MSF teams distribute essential items - including blankets, mosquito nets, and soap - to people in the wake of tropical cyclone Gati. Puntland, Somalia, December 2020.


Doctors Without Borders (MSF) runs projects in Somalia and Somaliland to assist people affected by conflict and extreme weather patterns, such as prolonged droughts and seasonal floods.

Over the past four decades, our teams have responded to recurring humanitarian and health emergencies caused by conflict, climate-related events such as widespread flooding and recurring droughts, as well as outbreaks of diseases such as cholera, measles, and COVID-19. 

Today, we continue to work in hospitals in Somalia and Somaliland, providing obstetric and paediatric care, in- and out-patient nutritional support, emergency services, and tuberculosis. Our teams also run mobile clinics providing basic healthcare in camps for internally displaced people and host communities. 
We carry out vaccination campaigns and respond to nutritional crises where feasible. MSF also provides resources to conduct ‘eye camps’, which reach thousands of people with eye diseases. 

A major part of our work involves specialised training for healthcare staff and capacity building, along with rehabilitating hospitals and expanding and improving the state of water, sanitation and hygiene services.

Our activities in Somalia and Somaliland in 2022

Data and information from the International Activity Report 2022. 

MSF IN SOMALIA IN 2022 Doctors Without Borders (MSF) responded to the severe malnutrition crisis in Somalia in 2022, while also tackling deadly outbreaks of measles and cholera.

In 2022, Somali communities in the Horn of Africa experienced an unrelenting drought, the worst in 40 years, with more than 1.3 million people displaced by the end of the year amid a conflict that has been going on for decades and recurrent disease outbreaks.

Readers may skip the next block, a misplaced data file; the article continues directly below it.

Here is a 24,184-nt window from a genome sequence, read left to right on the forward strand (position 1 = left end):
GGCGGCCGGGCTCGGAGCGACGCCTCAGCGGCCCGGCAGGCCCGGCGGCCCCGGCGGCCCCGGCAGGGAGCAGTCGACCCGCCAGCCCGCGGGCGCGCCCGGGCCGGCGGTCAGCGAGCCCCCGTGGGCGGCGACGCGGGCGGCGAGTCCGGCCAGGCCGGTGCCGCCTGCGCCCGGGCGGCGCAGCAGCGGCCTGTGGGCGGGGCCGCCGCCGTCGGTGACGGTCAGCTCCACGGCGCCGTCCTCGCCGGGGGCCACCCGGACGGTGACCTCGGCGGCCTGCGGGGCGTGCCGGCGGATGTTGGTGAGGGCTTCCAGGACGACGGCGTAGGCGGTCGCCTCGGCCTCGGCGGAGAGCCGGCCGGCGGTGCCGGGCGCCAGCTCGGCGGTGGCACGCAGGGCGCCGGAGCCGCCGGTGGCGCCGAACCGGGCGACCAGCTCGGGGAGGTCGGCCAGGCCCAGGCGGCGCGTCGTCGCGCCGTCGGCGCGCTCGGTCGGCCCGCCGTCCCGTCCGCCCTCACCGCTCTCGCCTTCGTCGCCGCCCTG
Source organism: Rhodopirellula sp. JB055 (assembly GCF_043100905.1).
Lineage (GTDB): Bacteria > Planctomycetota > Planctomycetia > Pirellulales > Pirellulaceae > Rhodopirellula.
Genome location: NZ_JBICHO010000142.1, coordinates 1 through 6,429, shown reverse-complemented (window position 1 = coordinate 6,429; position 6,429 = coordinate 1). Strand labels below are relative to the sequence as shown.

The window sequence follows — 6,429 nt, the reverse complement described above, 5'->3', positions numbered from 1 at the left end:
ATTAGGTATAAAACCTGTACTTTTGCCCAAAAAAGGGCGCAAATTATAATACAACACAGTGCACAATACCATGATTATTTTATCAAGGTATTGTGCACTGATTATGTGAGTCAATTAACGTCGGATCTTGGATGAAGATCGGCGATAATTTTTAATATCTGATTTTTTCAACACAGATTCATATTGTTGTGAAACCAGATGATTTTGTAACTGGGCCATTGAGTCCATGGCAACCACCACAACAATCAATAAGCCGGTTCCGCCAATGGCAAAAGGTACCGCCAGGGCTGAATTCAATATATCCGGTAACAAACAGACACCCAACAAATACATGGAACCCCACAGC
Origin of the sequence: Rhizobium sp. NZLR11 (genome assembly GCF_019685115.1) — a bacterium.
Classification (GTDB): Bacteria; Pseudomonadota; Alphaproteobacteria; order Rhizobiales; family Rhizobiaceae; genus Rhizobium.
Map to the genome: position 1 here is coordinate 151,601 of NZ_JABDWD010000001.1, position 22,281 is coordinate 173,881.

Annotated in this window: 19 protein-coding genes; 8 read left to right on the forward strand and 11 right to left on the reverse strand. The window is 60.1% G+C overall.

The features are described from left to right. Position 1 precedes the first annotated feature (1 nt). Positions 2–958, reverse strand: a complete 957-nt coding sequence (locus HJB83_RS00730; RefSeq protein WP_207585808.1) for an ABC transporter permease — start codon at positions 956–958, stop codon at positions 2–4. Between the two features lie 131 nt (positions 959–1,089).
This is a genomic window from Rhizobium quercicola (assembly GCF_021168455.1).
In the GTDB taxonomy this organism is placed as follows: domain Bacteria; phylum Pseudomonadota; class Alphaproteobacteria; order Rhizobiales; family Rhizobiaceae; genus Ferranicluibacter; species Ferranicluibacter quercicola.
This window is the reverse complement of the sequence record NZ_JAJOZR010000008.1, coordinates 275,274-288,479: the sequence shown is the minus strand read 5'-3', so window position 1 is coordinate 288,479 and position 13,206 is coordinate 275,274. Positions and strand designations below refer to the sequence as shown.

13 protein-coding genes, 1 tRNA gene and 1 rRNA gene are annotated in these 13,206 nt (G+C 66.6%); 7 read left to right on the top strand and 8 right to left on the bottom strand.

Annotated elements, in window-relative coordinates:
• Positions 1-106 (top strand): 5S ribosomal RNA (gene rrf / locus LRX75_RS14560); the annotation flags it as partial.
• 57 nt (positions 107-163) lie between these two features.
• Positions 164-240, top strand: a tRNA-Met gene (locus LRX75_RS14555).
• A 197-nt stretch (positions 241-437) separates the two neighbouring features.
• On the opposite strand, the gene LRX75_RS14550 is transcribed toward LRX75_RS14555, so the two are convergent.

In Baidoa City in Southwest State, we ran 20 mobile nutrition clinics and 32 nutrition monitoring sites and referred severely malnourished children to the inpatient therapeutic feeding centre in Bay Regional Hospital.

Malnutrition in children was exacerbated by measles, an extremely infectious disease that can be fatal. Measles rates increased dramatically in the overcrowded camps and informal settlements in towns and cities where people had fled from violence or after they had run out of food and water in their villages. We treated children with measles in MSF-supported health facilities in Baidoa, Jubaland, Hargeisa and Las Anod.

In July, we partnered with Somaliland’s Ministry of Health Development to conduct a mass measles vaccination campaign, including for people in displacement camps and the surrounding communities.

In April, we responded to a cholera outbreak in Baidoa, setting up 15 oral rehydration points and a cholera treatment centre. To prevent the disease from spreading, we improved access to clean water by trucking it in, drilling boreholes and installing chlorine dispensers.

Our teams worked in hospitals across Somalia, focusing on maternal, paediatric and emergency care, nutrition support, and the diagnosis and treatment of tuberculosis (TB) and multidrug-resistant TB, as well as mental health care and health promotion. We also ran mobile clinics in remote areas, delivering care to people in displacement camps and the surrounding communities.

In partnership with a local medical organisation, we ran five ‘eye camps’ in several locations, conducting screening and surgical interventions for common eye conditions that cause blindness if left untreated and distributing medical eye-glasses.

IN 2022


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